The wild horse and burro advocacy group, Wild Horse Education, filed papers on Monday in Reno federal court to stop the Bureau of Land Management (BLM) from hiding their actions from the public during a removal operation in Western Nevada that could begin any day.
The group’s founder and president Laura Leigh, who travels the western rangelands monitoring bureau-managed roundups, has an ongoing case in federal court against alleged inhumane conduct by the bureau toward wild horses in the Triple B Complex – the very area from which the bureau now intends to remove horses.
Leigh says the roundup is set to go ahead “in what can only be described as a total press blackout and prohibition of public observation”.
In the ongoing case against the bureau over the Triple B roundup, the bureau is refusing to disclose documents requested by Leigh’s attorney, Gordon Cowan, of Reno, that show exact numbers of animal deaths (including foals), veterinary reports on injuries, reports on disposition of animals, and documents associated with bureau’s own internal review.
“Now, the BLM plans to hide all capture, handling and transport of wild horses, in an unprecedented bait-and-water trap operation in the Triple B Complex,” Leigh says.
“Furthermore, the BLM has added the Antelope Valley to the operation where the BLM removed animals in winter 2011 and fall of 2012.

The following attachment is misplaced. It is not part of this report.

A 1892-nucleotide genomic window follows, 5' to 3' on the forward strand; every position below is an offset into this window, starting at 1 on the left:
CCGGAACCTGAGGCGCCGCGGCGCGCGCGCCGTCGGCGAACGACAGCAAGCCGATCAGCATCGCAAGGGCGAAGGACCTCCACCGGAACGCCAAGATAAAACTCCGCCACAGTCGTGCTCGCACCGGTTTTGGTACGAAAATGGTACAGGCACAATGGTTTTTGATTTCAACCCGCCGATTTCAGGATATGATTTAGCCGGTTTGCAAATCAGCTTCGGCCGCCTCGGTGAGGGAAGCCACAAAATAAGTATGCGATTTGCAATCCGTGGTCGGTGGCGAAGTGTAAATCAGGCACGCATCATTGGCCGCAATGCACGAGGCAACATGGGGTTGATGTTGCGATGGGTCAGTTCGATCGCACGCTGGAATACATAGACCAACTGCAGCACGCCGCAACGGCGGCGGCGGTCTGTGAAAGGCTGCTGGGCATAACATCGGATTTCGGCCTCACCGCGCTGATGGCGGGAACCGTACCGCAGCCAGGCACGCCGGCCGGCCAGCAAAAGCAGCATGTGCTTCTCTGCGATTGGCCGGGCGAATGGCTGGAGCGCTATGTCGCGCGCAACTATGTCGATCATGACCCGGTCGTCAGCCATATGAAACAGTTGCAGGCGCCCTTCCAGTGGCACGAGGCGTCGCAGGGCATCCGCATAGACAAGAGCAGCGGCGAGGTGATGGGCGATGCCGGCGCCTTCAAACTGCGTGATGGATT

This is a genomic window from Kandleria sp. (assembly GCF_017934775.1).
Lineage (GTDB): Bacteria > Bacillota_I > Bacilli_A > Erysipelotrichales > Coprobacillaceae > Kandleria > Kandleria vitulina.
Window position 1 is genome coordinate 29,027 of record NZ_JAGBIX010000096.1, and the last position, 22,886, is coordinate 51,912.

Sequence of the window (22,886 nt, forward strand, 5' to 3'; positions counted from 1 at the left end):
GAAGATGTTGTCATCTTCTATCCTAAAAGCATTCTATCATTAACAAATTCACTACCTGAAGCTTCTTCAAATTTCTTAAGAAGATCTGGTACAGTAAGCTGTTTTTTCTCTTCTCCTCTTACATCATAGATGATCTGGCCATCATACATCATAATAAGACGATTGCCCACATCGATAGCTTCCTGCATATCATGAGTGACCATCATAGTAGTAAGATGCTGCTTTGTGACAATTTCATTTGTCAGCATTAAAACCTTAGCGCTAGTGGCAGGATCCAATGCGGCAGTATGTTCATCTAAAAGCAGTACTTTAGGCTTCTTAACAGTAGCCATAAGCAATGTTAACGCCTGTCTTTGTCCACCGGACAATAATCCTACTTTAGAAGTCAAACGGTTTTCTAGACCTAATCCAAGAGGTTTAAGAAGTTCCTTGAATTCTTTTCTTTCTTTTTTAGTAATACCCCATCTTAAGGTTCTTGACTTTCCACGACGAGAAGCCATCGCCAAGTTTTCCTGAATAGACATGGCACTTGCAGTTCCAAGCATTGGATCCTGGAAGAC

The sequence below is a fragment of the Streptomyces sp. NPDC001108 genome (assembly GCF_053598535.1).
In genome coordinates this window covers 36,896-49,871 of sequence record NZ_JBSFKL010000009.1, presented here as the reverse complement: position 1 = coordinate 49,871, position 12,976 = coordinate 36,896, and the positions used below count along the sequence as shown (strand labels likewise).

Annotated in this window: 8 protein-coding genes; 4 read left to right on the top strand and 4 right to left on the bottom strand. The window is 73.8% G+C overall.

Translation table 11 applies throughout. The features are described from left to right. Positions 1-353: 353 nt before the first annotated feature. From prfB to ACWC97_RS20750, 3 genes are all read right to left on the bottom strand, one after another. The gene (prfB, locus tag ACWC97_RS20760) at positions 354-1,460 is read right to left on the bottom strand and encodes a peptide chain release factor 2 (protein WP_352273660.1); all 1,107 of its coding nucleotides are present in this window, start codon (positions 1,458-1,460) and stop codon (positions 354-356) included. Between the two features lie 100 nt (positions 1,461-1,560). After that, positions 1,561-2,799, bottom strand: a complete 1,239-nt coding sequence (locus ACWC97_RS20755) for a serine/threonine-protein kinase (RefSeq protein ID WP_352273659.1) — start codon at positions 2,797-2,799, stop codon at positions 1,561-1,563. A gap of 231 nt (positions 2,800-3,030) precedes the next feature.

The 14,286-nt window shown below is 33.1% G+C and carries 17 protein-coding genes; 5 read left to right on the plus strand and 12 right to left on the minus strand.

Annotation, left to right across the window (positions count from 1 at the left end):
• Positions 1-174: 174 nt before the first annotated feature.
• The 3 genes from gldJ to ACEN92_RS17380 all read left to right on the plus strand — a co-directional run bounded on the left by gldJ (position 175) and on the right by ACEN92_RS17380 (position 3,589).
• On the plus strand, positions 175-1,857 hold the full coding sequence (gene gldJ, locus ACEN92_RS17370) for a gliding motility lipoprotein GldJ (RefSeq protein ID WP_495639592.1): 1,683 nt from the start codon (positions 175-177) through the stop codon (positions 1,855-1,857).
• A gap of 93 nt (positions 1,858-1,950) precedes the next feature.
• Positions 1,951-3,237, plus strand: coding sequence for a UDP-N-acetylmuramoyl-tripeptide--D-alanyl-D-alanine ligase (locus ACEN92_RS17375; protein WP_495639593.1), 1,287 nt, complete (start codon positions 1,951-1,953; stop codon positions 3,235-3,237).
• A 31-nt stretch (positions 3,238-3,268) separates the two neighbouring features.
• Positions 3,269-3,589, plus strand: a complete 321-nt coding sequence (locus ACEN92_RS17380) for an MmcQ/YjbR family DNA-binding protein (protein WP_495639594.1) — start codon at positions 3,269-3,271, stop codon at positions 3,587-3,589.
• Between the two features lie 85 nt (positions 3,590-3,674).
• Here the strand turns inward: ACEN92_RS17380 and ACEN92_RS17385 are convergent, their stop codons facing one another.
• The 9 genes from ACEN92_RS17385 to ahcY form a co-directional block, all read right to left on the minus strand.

“This area is intended to be part of an ‘eco sanctuary’ project, and the BLM has not even completed public review of this area.
“The BLM cannot be allowed to avoid public scrutiny in an area that is already under intense scrutiny by stripping the public’s First Amendment rights. This is an absolute outrage.”
In addition to the lack of public observation, the bureau’s own personnel are expected to view only 25 percent of all operations.
Despite this, the bureau continues to maintain that humane care and transparency are a priority for their program, Leigh says.
Leigh’s latest filing includes a request for a temporary restraining order that asks the court to halt activities in the area until the underlying case, that has already been in the courts for two years, can be heard.